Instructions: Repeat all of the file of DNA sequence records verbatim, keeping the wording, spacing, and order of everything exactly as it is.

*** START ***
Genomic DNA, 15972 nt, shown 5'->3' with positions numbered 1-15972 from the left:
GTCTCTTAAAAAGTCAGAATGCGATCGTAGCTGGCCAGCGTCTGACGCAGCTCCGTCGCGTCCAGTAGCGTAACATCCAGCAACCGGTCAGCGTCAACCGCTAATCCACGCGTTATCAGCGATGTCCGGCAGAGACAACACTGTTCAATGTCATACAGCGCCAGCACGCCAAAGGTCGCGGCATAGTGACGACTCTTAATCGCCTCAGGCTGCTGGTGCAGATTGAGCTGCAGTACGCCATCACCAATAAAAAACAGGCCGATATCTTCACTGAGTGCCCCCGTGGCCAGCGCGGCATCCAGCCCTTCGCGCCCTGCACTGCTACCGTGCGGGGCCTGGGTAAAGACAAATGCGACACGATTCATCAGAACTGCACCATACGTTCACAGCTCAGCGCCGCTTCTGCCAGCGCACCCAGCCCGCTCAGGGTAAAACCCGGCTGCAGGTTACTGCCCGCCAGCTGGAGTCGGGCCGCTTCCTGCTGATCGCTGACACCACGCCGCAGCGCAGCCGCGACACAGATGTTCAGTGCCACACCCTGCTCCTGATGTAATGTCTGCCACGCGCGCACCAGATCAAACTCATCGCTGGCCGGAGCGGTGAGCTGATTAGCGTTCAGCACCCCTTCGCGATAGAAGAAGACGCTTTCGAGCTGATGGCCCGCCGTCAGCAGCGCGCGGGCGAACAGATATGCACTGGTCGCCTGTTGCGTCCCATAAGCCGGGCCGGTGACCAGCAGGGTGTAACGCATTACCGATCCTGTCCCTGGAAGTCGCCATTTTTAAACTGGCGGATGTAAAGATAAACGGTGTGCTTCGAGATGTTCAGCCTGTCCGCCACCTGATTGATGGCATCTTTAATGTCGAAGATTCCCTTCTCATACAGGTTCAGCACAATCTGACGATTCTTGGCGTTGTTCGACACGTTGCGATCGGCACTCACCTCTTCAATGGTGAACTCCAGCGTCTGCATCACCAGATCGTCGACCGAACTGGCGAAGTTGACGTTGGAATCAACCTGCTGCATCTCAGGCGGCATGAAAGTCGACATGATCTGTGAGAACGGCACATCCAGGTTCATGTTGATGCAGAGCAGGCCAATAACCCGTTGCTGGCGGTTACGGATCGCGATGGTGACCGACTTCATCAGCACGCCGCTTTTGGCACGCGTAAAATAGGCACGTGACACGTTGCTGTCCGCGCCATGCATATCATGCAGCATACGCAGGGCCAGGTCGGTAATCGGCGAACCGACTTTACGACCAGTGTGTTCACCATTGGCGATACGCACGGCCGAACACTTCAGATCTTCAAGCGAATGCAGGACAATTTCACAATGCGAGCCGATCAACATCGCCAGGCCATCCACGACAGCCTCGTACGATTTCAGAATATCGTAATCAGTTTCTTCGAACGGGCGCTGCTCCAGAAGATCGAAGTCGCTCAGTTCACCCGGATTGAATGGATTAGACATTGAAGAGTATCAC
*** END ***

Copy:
Genomic DNA, 15972 nt, shown 5'->3' with positions numbered 1-15972 from the left:
GTCTCTTAAAAAGTCAGAATGCGATCGTAGCTGGCCAGCGTCTGACGCAGCTCCGTCGCGTCCAGTAGCGTAACATCCAGCAACCGGTCAGCGTCAACCGCTAATCCACGCGTTATCAGCGATGTCCGGCAGAGACAACACTGTTCAATGTCATACAGCGCCAGCACGCCAAAGGTCGCGGCATAGTGACGACTCTTAATCGCCTCAGGCTGCTGGTGCAGATTGAGCTGCAGTACGCCATCACCAATAAAAAACAGGCCGATATCTTCACTGAGTGCCCCCGTGGCCAGCGCGGCATCCAGCCCTTCGCGCCCTGCACTGCTACCGTGCGGGGCCTGGGTAAAGACAAATGCGACACGATTCATCAGAACTGCACCATACGTTCACAGCTCAGCGCCGCTTCTGCCAGCGCACCCAGCCCGCTCAGGGTAAAACCCGGCTGCAGGTTACTGCCCGCCAGCTGGAGTCGGGCCGCTTCCTGCTGATCGCTGACACCACGCCGCAGCGCAGCCGCGACACAGATGTTCAGTGCCACACCCTGCTCCTGATGTAATGTCTGCCACGCGCGCACCAGATCAAACTCATCGCTGGCCGGAGCGGTGAGCTGATTAGCGTTCAGCACCCCTTCGCGATAGAAGAAGACGCTTTCGAGCTGATGGCCCGCCGTCAGCAGCGCGCGGGCGAACAGATATGCACTGGTCGCCTGTTGCGTCCCATAAGCCGGGCCGGTGACCAGCAGGGTGTAACGCATTACCGATCCTGTCCCTGGAAGTCGCCATTTTTAAACTGGCGGATGTAAAGATAAACGGTGTGCTTCGAGATGTTCAGCCTGTCCGCCACCTGATTGATGGCATCTTTAATGTCGAAGATTCCCTTCTCATACAGGTTCAGCACAATCTGACGATTCTTGGCGTTGTTCGACACGTTGCGATCGGCACTCACCTCTTCAATGGTGAACTCCAGCGTCTGCATCACCAGATCGTCGACCGAACTGGCGAAGTTGACGTTGGAATCAACCTGCTGCATCTCAGGCGGCATGAAAGTCGACATGATCTGTGAGAACGGCACATCCAGGTTCATGTTGATGCAGAGCAGGCCAATAACCCGTTGCTGGCGGTTACGGATCGCGATGGTGACCGACTTCATCAGCACGCCGCTTTTGGCACGCGTAAAATAGGCACGTGACACGTTGCTGTCCGCGCCATGCATATCATGCAGCATACGCAGGGCCAGGTCGGTAATCGGCGAACCGACTTTACGACCAGTGTGTTCACCATTGGCGATACGCACGGCCGAACACTTCAGATCTTCAAGCGAATGCAGGACAATTTCACAATGCGAGCCGATCAACATCGCCAGGCCATCCACGACAGCCTCGTACGATTTCAGAATATCGTAATCAGTTTCTTCGAACGGGCGCTGCTCCAGAAGATCGAAGTCGCTCAGTTCACCCGGATTGAATGGATTAGACATTGAAGAGTATCAC